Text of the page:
Comparison shopping isn't just a key strategy for holiday purchases. If charitable donations are a part of your budget, it pays to do the same due diligence.
"People unfortunately tend to not do much in the way of research," said Daniel Borochoff, president of evaluator site CharityWatch.org. "I would strongly encourage them to, because they can exponentially improve the effectiveness of their giving."
The average household donated $2,974 to charity last year, according to the Giving USA report. Giving often picks up at the end of the year, both from consumers swept up in the holiday spirit and those looking to cut their tax bill.
#GivingTuesday, a movement to create a day of giving in the shopping-heavy week after Thanksgiving, raised $116.7 million last year. And nonprofit rating site Charity Navigator reports more than half of donations made through its site last November and December occurred during the last five days of the calendar year. Almost a quarter came in on New Year's Eve.
"It can't be understated, the tax benefits and how much that motivates people," said Sandra Miniutti, vice president for Charity Navigator.
Here's how to make the most of your donation:
"It's important to be a proactive — rather than a reactive — giver," Miniutti said.
You're likely to field plenty of requests for donations throughout the holiday season — at the register while shopping, from friends on social media and telemarketing calls. Set a budget and prioritize which causes or groups are most important to you, Miniutti said.
A donation strategy can also help you avoid missteps of a spontaneous pledge. Instead of giving spontaneously, take time to look into the cause and the nonprofit to make sure they fit your goals, she said.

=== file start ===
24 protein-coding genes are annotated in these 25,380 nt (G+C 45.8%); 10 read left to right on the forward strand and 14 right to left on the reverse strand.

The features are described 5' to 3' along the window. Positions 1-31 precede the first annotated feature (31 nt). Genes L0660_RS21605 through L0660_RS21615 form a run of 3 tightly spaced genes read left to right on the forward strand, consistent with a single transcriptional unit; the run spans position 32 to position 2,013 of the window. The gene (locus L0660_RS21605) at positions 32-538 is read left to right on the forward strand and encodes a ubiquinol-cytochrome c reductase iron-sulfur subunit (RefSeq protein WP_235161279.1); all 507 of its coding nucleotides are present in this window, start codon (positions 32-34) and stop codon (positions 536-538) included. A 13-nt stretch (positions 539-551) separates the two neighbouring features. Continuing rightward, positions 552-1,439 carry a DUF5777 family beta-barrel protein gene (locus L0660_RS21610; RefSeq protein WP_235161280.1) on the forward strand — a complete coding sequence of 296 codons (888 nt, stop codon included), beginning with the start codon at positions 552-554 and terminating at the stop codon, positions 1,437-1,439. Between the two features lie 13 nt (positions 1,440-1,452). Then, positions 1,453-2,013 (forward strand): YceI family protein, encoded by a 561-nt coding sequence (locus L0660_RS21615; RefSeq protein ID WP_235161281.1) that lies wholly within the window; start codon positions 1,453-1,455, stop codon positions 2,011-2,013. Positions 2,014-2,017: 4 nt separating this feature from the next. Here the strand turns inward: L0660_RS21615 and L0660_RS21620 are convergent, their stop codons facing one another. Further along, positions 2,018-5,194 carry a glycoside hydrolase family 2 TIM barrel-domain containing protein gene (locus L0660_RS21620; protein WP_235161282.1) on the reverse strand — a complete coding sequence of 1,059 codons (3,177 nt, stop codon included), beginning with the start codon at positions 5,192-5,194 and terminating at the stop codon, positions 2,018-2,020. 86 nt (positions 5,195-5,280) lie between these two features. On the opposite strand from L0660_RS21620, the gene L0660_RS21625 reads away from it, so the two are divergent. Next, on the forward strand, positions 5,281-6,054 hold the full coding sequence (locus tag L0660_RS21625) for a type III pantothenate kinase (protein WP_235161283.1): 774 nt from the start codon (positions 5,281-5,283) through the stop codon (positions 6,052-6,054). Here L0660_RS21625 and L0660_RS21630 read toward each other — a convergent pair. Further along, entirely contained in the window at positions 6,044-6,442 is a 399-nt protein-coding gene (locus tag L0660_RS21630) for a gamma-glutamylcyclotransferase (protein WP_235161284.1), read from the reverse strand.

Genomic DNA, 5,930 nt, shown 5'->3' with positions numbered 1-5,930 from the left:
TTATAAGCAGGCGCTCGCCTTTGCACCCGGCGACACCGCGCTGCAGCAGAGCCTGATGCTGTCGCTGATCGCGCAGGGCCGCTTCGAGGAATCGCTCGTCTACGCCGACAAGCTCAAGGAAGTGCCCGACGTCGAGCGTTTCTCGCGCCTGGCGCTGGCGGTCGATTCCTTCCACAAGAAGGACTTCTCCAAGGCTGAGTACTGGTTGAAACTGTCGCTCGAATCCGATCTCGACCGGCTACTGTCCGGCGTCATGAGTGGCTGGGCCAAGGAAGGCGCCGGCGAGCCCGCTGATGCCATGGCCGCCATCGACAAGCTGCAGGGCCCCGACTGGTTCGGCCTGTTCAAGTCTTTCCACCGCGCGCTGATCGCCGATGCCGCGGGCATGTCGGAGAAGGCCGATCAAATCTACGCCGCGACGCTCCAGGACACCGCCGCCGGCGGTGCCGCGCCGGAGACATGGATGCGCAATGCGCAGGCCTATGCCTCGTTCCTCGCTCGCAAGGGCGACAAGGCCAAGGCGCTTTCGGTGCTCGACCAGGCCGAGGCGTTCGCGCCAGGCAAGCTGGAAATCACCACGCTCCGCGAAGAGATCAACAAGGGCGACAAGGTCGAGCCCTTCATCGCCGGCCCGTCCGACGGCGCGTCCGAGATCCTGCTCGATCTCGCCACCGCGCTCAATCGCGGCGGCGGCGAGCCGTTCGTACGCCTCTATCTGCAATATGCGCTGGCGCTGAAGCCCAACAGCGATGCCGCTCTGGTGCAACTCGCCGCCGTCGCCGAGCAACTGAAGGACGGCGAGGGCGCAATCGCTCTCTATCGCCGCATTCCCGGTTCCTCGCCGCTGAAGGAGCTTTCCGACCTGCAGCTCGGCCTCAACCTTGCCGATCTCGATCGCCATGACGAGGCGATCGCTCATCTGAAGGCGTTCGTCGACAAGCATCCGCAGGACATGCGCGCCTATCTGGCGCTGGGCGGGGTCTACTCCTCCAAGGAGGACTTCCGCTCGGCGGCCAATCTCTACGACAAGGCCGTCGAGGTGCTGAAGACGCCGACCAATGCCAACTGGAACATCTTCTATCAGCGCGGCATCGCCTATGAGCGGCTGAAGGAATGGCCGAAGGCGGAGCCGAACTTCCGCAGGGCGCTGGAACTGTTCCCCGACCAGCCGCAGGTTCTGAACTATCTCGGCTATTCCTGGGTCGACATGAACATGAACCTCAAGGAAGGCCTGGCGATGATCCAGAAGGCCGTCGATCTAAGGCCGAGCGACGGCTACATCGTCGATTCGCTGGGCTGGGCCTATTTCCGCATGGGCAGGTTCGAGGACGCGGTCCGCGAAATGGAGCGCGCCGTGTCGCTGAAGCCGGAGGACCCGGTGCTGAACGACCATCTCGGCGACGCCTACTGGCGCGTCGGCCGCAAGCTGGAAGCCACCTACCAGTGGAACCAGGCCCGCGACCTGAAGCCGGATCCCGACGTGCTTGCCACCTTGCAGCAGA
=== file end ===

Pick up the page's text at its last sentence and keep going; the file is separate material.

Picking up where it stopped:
"It could be they've used an expensive telemarking firm to make that call, or it could be an outright scam," she said.
Look to see how a group stacks up at rating sites like CharityWatch.org, CharityNavigator.org or the Better Business Bureau's Wise Giving Alliance. Those sites assess criteria such as how transparent a nonprofit is about its finances and how much of its budget goes toward programs. The less it spends to raise money, the better.
"We do think charities should spend 35 percent or less on fundraising," said Borochoff. "The better groups spend 25 percent or less."
Make sure you're looking at the right nonprofit. Some poorly rated groups have names similar to those of highly rated ones, he said.
Donors looking to maximize tax savings could benefit from strategies like donating appreciated stock or part of a required minimum distribution from a retirement account. Be aware of fees that cut into your donation — telemarketers get a share of phone pledges, for example, while credit card processing fees eat into web donations.
Don't click on shortened links for charitable campaigns on social media or in email, said Miniutti. Those could bring you to a site intended to steal your data or trigger a malicious download. Instead, head directly to the nonprofit's site to make that donation.
"You still want to take a breath and do your research," she said.